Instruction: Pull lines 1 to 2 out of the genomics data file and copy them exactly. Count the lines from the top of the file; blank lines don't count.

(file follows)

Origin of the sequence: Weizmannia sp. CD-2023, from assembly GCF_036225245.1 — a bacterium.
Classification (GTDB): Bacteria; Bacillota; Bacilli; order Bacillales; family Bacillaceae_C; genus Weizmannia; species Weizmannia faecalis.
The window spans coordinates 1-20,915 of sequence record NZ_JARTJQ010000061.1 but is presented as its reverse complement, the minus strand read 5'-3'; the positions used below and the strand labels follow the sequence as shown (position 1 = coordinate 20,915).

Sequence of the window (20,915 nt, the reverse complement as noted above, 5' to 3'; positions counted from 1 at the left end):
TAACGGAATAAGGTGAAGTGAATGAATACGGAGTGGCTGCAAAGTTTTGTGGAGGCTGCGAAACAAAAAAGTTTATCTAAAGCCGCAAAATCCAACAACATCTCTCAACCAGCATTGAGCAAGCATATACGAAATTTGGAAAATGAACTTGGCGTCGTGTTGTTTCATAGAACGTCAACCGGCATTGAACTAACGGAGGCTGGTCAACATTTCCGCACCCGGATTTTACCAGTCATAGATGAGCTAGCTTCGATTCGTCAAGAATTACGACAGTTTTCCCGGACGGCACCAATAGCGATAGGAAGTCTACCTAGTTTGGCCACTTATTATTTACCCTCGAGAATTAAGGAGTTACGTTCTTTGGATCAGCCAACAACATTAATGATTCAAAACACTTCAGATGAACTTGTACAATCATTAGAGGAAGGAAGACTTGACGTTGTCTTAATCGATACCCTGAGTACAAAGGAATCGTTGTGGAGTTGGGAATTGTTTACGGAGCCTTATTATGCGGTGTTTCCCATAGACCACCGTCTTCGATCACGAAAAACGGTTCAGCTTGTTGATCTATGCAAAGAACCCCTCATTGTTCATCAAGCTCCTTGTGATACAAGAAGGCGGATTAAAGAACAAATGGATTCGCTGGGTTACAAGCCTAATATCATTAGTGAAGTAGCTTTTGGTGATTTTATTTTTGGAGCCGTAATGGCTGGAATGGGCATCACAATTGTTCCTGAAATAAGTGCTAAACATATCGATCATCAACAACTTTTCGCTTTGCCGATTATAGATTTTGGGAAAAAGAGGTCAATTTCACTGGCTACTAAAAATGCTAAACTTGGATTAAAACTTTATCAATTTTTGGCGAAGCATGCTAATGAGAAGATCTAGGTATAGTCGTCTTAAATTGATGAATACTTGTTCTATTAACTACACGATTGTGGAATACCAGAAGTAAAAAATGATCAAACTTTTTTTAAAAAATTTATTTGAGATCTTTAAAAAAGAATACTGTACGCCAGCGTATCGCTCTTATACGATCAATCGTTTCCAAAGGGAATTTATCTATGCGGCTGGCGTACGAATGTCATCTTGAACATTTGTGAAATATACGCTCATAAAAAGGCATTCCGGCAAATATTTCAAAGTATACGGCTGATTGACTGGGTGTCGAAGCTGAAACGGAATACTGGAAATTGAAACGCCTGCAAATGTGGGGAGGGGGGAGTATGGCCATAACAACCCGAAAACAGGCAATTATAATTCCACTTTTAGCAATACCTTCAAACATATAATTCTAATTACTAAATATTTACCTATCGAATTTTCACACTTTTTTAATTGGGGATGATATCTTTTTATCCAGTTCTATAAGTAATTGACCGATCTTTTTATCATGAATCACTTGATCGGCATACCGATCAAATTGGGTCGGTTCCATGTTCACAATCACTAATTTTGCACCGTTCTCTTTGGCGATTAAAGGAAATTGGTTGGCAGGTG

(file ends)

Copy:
Origin of the sequence: Weizmannia sp. CD-2023, from assembly GCF_036225245.1 — a bacterium.
Classification (GTDB): Bacteria; Bacillota; Bacilli; order Bacillales; family Bacillaceae_C; genus Weizmannia; species Weizmannia faecalis.